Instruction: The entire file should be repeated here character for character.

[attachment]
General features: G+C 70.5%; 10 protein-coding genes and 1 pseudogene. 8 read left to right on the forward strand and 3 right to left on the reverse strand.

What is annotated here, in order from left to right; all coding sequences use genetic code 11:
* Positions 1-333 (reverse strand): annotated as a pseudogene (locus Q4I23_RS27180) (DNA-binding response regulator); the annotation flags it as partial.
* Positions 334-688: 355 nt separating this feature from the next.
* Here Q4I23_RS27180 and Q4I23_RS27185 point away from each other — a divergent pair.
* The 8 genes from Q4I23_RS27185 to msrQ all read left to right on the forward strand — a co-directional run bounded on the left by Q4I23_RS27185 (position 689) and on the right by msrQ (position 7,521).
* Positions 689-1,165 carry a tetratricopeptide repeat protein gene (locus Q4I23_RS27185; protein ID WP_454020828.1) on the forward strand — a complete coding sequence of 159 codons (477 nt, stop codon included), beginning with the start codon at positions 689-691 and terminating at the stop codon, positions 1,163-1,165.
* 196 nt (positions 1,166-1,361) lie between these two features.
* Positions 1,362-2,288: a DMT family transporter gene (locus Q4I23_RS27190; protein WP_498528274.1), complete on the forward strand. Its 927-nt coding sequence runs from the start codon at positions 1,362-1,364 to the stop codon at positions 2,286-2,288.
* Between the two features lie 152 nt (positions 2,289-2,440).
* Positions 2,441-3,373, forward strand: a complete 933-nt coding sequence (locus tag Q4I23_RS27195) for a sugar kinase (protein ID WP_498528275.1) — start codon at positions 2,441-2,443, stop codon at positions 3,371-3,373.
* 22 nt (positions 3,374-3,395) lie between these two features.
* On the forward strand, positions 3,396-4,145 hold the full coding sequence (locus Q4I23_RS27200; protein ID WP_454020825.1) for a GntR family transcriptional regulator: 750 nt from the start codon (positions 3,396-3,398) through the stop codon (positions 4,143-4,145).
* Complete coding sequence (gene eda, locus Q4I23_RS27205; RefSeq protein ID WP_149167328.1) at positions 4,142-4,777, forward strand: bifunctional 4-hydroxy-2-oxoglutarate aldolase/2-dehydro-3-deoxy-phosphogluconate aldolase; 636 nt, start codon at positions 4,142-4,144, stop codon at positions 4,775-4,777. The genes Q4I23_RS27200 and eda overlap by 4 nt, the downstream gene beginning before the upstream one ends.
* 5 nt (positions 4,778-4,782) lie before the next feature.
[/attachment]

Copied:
General features: G+C 70.5%; 10 protein-coding genes and 1 pseudogene. 8 read left to right on the forward strand and 3 right to left on the reverse strand.

What is annotated here, in order from left to right; all coding sequences use genetic code 11:
* Positions 1-333 (reverse strand): annotated as a pseudogene (locus Q4I23_RS27180) (DNA-binding response regulator); the annotation flags it as partial.
* Positions 334-688: 355 nt separating this feature from the next.
* Here Q4I23_RS27180 and Q4I23_RS27185 point away from each other — a divergent pair.
* The 8 genes from Q4I23_RS27185 to msrQ all read left to right on the forward strand — a co-directional run bounded on the left by Q4I23_RS27185 (position 689) and on the right by msrQ (position 7,521).
* Positions 689-1,165 carry a tetratricopeptide repeat protein gene (locus Q4I23_RS27185; protein ID WP_454020828.1) on the forward strand — a complete coding sequence of 159 codons (477 nt, stop codon included), beginning with the start codon at positions 689-691 and terminating at the stop codon, positions 1,163-1,165.
* 196 nt (positions 1,166-1,361) lie between these two features.
* Positions 1,362-2,288: a DMT family transporter gene (locus Q4I23_RS27190; protein WP_498528274.1), complete on the forward strand. Its 927-nt coding sequence runs from the start codon at positions 1,362-1,364 to the stop codon at positions 2,286-2,288.
* Between the two features lie 152 nt (positions 2,289-2,440).
* Positions 2,441-3,373, forward strand: a complete 933-nt coding sequence (locus tag Q4I23_RS27195) for a sugar kinase (protein ID WP_498528275.1) — start codon at positions 2,441-2,443, stop codon at positions 3,371-3,373.
* 22 nt (positions 3,374-3,395) lie between these two features.
* On the forward strand, positions 3,396-4,145 hold the full coding sequence (locus Q4I23_RS27200; protein ID WP_454020825.1) for a GntR family transcriptional regulator: 750 nt from the start codon (positions 3,396-3,398) through the stop codon (positions 4,143-4,145).
* Complete coding sequence (gene eda, locus Q4I23_RS27205; RefSeq protein ID WP_149167328.1) at positions 4,142-4,777, forward strand: bifunctional 4-hydroxy-2-oxoglutarate aldolase/2-dehydro-3-deoxy-phosphogluconate aldolase; 636 nt, start codon at positions 4,142-4,144, stop codon at positions 4,775-4,777. The genes Q4I23_RS27200 and eda overlap by 4 nt, the downstream gene beginning before the upstream one ends.
* 5 nt (positions 4,778-4,782) lie before the next feature.